Isolated n-heptane droplet combustion in microgravity: “Cool Flames” – Two-stage combustion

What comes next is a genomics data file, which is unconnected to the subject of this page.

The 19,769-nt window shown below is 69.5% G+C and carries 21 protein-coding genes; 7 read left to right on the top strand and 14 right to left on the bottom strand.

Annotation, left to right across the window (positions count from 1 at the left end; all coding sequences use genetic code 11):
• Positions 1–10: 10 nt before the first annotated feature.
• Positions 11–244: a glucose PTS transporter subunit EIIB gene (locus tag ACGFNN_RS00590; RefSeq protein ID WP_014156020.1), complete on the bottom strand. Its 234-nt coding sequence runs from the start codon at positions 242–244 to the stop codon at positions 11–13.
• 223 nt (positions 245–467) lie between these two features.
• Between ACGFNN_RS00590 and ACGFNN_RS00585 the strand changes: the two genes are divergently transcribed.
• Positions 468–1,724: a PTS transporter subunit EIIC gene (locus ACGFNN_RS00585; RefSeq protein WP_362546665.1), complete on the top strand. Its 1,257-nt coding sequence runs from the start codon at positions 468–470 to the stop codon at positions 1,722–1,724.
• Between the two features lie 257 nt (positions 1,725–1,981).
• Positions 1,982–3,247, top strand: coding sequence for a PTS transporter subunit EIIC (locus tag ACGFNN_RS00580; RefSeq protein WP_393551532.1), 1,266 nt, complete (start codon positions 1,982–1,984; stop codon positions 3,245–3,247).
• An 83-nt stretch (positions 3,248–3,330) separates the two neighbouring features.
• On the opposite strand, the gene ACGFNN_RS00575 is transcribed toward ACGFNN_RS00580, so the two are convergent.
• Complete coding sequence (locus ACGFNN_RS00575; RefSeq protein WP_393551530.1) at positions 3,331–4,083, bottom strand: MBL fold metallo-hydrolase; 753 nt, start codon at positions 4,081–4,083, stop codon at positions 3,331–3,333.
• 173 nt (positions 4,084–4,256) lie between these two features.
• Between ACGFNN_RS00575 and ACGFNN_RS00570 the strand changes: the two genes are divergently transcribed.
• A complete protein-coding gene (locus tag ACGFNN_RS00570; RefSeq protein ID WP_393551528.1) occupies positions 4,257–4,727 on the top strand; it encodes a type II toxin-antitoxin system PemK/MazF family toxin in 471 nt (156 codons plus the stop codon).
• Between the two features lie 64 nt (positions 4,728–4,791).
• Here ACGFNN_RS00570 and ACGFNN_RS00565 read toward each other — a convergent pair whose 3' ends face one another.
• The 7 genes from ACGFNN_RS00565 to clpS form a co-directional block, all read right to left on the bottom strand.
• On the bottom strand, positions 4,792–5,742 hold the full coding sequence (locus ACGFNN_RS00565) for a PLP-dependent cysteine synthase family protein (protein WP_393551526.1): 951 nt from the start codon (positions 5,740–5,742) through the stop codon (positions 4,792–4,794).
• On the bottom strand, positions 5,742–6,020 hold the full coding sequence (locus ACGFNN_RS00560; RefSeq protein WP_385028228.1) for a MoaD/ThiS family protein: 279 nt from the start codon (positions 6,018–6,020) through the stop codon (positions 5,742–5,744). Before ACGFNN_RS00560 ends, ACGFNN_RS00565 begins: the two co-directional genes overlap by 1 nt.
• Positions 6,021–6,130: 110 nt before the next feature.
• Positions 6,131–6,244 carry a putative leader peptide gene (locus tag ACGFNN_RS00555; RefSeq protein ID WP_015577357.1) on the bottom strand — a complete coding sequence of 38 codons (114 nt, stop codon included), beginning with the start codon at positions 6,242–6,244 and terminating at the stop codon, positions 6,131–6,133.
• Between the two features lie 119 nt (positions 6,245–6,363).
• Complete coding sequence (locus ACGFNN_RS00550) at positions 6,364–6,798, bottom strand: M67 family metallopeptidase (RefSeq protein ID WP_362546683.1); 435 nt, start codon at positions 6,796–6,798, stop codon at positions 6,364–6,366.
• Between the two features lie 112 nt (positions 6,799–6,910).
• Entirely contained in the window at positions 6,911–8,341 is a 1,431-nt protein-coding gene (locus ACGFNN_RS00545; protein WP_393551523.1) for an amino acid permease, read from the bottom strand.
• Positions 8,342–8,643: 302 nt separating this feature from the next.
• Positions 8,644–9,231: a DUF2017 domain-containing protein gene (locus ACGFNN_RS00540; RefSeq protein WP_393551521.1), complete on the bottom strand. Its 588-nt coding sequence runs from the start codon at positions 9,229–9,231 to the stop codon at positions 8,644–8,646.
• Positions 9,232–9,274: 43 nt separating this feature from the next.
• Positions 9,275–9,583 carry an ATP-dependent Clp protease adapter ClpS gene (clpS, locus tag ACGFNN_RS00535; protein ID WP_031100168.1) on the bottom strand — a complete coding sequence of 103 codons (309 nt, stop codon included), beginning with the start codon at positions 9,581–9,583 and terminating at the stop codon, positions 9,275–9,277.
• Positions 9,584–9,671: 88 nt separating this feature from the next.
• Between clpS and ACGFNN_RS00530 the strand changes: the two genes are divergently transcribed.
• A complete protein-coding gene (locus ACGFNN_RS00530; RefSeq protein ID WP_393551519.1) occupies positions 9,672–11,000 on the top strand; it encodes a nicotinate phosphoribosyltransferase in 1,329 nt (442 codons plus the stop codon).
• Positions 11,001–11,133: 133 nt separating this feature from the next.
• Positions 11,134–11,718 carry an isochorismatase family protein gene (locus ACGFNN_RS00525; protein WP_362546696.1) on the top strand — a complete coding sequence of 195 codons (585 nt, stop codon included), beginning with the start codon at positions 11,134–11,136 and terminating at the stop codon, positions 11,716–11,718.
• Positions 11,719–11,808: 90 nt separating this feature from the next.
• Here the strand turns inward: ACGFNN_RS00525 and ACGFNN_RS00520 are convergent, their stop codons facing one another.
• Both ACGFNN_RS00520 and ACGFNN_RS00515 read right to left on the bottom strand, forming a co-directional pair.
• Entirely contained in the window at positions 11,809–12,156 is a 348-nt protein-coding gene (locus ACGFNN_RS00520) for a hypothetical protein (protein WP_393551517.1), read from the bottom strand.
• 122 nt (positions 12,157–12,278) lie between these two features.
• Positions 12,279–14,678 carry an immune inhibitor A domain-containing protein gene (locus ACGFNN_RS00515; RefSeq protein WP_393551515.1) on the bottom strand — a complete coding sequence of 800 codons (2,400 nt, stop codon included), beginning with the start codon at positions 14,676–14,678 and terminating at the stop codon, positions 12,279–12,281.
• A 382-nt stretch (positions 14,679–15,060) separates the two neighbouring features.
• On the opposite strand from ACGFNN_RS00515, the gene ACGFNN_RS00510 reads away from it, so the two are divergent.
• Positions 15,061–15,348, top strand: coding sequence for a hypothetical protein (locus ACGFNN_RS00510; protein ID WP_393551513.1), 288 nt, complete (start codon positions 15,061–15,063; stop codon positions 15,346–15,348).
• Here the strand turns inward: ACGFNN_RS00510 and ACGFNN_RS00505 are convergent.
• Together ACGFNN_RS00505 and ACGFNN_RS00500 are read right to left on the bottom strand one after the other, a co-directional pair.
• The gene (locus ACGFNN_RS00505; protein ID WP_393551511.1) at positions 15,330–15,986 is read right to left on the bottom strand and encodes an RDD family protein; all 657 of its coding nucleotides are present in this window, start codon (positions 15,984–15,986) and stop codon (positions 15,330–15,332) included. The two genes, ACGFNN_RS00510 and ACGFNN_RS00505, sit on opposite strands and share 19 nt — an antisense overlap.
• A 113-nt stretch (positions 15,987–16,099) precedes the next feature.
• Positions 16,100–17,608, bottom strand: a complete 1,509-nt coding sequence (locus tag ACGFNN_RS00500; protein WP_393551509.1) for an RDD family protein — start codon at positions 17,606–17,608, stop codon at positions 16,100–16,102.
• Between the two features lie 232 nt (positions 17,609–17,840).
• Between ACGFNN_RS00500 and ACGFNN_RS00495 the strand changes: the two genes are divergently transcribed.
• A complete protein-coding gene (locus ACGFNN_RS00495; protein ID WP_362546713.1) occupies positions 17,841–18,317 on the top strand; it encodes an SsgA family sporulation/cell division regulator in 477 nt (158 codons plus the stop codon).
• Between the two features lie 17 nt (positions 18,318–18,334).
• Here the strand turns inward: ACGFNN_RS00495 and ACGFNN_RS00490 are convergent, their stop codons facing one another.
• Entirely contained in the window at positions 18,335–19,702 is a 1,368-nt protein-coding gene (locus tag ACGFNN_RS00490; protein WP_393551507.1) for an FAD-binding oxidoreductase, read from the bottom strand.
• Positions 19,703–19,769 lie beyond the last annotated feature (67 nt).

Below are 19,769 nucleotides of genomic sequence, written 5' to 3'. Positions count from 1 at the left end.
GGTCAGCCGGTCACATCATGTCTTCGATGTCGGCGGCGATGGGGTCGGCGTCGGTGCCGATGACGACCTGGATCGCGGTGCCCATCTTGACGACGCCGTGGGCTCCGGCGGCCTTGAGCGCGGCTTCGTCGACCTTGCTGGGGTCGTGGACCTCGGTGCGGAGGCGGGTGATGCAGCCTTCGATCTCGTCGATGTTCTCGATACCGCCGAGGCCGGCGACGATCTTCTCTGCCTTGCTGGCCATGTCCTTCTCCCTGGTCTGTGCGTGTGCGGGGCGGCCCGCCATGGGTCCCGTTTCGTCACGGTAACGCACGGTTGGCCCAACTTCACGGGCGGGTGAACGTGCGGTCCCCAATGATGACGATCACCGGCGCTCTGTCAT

Abstract Recent experimentally observed two stage combustion of n -heptane droplets in microgravity is numerically studied. The simulations are conducted with detailed chemistry and transport in order to obtain insight into the features controlling the low temperature second stage burn. Predictions show that the second stage combustion occurs as a result of chemical kinetics associated with classical premixed “ Cool Flame ” phenomena. In contrast to the kinetic interactions responsible for premixed cool flame properties, those important to cool flame droplet burning are characteristically associated with the temperature range between the turnover temperature and the hot ignition. Initiation of and continuing second stage combustion involves a dynamic balance of heat generation from diffusively controlled chemical reaction and heat loss from radiation and diffusion. Within the noted temperature range, increasing reaction temperature leads to decreased chemical reaction rate and vice versa. As a result, changes of heat loss rate are dynamically balanced by heat release from chemical reaction rate as the droplet continues to burn and regress in size. At reaction temperatures below the turnover, heat loss over takes the heat release rate and extinction occurs. Should heat release exceed heat loss as the temperature increases to that for hot ignition, initiation of a high temperature burning phase may be possible. Parametric study on factors leading to initiation of the second stage burning phenomena are studied. Results show that both carbon dioxide and helium diluents can promote initiation of low temperature burning at smaller initial drop diameters than found with nitrogen as diluent. Small amounts of carbon dioxide and helium in the ambient is sufficient to activate the phenomena. The chemical kinetics dictating the second stage combustion and extinction process is also discussed.